Saturday, July 08, 2006

Caregiving: gospel plows and vigilance

     Friday night was an “exceptional evening” for Patti going for an outing until after 9:30 PM. Multiple Sclerosis “fatigue” has given her a natural body clock that wants to go to bed by 7:30 PM. I should rephrase that “demands” to go to bed by 7:30 PM. <grin>

     We went to see The Buc Hill Aces featuring Brian Lockman at the Cornerstone Coffeehouse in Camp Hill, performing “songs you probably won’t hear anywhere else”. <grin> We’ve known the Lockmans since we moved up here, our daughters attended high school together. I meant to ask why the group is named after an old Pittsburg Pirate pitching staff, but that will have to wait. After all what’s in a name?

    Amazingly Patti found herself in the same audience with one of her cousins – JoAnn, Patti thinks. Prompting me to remind her that “it’s a small world” after all (and begin singing the dreaded song <grin>).

    Fortunately she and MS fatigue could be bribed by a Latte and a brownie.  And there was a chance to sing, after all, along with the refrain to an ancient Bob Dylan song, “Gospel Plow.” Definitely one song you probably won’t hear anywhere else. Brian's music and banter was perfect for the intimate environment ... and most important a fun evening out! 

     Outings and such never diminish the necessity for caregiver vigilance. I just find it boring to dwell on it in reporting all the time. Also over 20 years I’ve become very good at my job and can balance caregiving within other environments - to a casual observer it may even appear masked. However on the other hand I don’t want to paint a false picture to any reader.

     Any outing has at risk situations. MS related symptoms of dysphagia demand attended eating at all times, including snacking. I have to be her sentinel to compensate for her visual impairment, memory loss, and mental confusion. Unattended Patti can place herself in harms way in the blink of an eye, most dangerous are choking or falling.

     Falling? How can someone fall out of a wheelchair? More easily than can be imagined. Wednesday evening I received an embarrassed call from her care facility informing me Patti had slid out of her chair. Law requires they report every such incident. Even at a 24/7 care facility with staff in abundance and an alarm on her chair, she still manages to thwart the best of defenses, if given that “blink of an eye”.

     In a social environment, a caregiver has to turn up the sentry radar. There is unseen caregiver work behind any successful outing.


  1. Hi Patrick, just stopped in to say hello. It sounds like and and Patti are having a very nice summer. I wanted to let you know that though I am no longer writing in the journal, I still come by to see you.

  2. ........I read your journal daily but don't always respond, though it is like looking into your home without knocking!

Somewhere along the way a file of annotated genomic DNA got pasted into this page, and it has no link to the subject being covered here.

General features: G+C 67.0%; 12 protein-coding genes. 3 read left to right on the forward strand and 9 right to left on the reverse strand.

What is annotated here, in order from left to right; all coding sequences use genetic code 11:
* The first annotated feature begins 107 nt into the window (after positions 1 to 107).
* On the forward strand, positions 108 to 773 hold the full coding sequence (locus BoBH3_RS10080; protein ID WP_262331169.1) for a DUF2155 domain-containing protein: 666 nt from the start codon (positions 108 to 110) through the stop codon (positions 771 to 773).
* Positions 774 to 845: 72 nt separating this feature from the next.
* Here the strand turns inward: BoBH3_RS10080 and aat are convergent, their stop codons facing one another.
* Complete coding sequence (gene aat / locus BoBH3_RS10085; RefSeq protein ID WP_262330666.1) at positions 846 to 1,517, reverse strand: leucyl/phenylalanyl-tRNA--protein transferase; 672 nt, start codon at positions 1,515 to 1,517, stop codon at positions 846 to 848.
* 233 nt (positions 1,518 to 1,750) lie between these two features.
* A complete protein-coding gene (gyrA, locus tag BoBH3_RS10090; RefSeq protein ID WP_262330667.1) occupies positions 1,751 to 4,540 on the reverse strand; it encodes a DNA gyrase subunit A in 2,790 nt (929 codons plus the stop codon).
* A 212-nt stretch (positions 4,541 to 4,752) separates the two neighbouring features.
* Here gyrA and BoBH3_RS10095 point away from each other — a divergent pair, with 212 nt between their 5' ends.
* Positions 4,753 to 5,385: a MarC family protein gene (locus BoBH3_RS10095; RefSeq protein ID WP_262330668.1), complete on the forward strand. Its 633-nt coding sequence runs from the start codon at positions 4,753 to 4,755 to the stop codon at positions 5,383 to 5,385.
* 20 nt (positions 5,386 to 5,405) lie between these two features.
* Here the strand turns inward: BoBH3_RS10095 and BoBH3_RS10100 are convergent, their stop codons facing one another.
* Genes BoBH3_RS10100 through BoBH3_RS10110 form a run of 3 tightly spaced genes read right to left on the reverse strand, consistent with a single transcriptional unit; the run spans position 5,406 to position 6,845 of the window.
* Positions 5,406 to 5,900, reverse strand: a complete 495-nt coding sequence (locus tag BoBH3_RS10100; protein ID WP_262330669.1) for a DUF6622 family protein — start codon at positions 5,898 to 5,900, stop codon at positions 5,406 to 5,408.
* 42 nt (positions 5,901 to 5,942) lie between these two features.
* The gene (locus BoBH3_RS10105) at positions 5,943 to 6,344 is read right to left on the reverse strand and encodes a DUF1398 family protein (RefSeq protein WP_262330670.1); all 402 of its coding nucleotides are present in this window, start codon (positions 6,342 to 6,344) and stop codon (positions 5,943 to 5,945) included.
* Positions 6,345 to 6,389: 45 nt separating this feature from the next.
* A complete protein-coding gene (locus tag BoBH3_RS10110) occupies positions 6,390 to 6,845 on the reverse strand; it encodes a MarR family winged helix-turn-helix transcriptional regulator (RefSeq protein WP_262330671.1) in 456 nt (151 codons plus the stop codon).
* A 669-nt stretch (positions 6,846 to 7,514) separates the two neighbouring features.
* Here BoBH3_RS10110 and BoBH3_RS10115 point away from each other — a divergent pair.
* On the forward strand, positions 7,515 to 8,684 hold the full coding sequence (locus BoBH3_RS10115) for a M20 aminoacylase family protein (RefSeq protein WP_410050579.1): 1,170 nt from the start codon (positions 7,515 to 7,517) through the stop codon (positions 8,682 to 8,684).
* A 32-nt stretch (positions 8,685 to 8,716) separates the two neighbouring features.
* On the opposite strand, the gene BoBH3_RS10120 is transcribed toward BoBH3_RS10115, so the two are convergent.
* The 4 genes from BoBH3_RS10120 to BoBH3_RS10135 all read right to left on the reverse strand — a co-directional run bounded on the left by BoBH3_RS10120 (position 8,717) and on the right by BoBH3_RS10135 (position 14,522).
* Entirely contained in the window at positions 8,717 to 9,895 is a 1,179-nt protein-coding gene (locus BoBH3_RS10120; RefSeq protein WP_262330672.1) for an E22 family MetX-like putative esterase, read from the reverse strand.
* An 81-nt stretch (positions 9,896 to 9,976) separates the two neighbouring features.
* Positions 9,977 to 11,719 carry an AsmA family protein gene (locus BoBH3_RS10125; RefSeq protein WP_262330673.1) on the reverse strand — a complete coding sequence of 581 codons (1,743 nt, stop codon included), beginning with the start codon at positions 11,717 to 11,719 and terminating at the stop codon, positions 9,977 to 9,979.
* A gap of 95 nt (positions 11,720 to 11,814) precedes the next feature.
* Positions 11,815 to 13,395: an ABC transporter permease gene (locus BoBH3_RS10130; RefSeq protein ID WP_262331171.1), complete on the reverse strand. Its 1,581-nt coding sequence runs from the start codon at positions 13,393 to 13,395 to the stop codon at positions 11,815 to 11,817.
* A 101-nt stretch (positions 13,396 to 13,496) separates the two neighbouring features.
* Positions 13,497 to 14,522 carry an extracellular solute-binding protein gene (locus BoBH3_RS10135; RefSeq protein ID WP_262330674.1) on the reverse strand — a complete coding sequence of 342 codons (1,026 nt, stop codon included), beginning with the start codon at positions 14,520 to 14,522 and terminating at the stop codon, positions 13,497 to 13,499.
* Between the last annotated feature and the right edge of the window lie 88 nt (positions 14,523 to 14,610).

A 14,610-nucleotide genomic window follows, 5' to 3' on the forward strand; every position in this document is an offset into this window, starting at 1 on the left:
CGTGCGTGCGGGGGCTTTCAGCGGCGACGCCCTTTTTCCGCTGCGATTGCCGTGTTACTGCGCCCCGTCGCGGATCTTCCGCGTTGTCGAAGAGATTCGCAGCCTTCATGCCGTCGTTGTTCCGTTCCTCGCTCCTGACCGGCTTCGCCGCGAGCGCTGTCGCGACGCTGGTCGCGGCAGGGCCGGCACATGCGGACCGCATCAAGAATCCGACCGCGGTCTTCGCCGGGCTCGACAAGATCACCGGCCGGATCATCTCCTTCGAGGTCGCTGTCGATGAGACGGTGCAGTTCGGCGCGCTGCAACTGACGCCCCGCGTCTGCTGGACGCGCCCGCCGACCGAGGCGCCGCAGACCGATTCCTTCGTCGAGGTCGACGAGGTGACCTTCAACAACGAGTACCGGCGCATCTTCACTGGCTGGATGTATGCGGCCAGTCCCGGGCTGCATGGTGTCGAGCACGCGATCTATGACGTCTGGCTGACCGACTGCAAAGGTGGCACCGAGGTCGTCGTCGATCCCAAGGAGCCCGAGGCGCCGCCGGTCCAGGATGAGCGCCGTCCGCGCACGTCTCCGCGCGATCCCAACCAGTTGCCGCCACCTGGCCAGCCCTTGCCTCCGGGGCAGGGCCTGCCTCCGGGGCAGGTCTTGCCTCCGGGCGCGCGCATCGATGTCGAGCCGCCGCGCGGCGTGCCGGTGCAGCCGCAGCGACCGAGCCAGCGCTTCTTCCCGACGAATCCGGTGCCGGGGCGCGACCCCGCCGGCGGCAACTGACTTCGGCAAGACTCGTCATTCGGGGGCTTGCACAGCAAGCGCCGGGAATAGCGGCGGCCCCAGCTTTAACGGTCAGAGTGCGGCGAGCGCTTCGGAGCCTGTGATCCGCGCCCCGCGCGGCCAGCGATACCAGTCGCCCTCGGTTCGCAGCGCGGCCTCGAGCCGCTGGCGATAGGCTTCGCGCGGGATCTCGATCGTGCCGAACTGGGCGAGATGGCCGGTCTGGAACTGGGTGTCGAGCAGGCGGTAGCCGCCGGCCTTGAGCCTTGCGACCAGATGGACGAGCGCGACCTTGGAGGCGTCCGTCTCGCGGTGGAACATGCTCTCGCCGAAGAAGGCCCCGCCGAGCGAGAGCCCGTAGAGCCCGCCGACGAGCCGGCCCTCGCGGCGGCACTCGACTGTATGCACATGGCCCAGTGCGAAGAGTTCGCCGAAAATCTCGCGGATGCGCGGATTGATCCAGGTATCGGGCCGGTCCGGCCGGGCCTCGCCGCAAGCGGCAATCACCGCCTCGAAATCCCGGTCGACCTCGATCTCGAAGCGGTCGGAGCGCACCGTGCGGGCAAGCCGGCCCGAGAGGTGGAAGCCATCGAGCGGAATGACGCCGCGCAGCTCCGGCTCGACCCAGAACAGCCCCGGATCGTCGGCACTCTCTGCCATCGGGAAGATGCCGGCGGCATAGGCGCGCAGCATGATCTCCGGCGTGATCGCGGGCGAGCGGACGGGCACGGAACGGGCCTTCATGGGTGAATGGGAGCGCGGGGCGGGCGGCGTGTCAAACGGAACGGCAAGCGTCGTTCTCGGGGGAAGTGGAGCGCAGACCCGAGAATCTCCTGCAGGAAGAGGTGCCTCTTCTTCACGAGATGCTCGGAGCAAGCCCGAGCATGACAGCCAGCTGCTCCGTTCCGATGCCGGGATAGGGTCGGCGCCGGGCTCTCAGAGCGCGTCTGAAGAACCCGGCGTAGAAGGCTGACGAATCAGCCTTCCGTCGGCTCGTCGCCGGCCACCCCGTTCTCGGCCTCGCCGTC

But on the subject of caregiver and outtings.....I am always exhausted after an outting and I bring home the "cares" with me.  With two to watch, sometimes it does get risky.   My mother tends to stop and look at things without warning and my hubbies ability to stop the motorized wheelchair isn't always fast .  I have been run over and run into but so far we haven't had any squished mother but have had close calls.

    Isn't it wonderful that  Patti could adjust enough to stay up a little later.    Mother is usually in bed before 7 and that makes a quiet evening for Jack and I.......Ahhhhhh the wonders of caregiving and it has been going on by families and for families for centuries.  

  3. glad you had a good time:)


  4. Hi Patrick, thanks again for giving Patti a "fun" evening, if only she could remember it! Joan emailed me that she saw you and Patti last evening. Joan was married to my nephew, Mike Dean, who died of a heart attack at the early age of 56 about 3 years ago.

  5. what an enjoyable evening! I bet even when you aren't with Patti, you probably have a hyper-vigilance about other situations and people that you don't even realize you are doing. I found that with situations with my daughter. When I wasn't with her, I was always on the watch for things I'd have to watch out if I was with her (like where the closest bathroom was, etc).

    neat that Patti could enjoy the evening, see an old acquaintance and listen to some quality music.


  6. Patrick, I see you as a sentinel. I like that word. It describes what you do. The image that pops into mind is the final scene in the movie, The Bodyguard. Kevin Costner stands quietly and unobtrusively at the back of a crowded room, ever watchful, his eyes scanning for anything that might be regarded as a "situation" and a danger to his employer. Not only are you Patti's Caregiver, you are her Bodyguard. Bea


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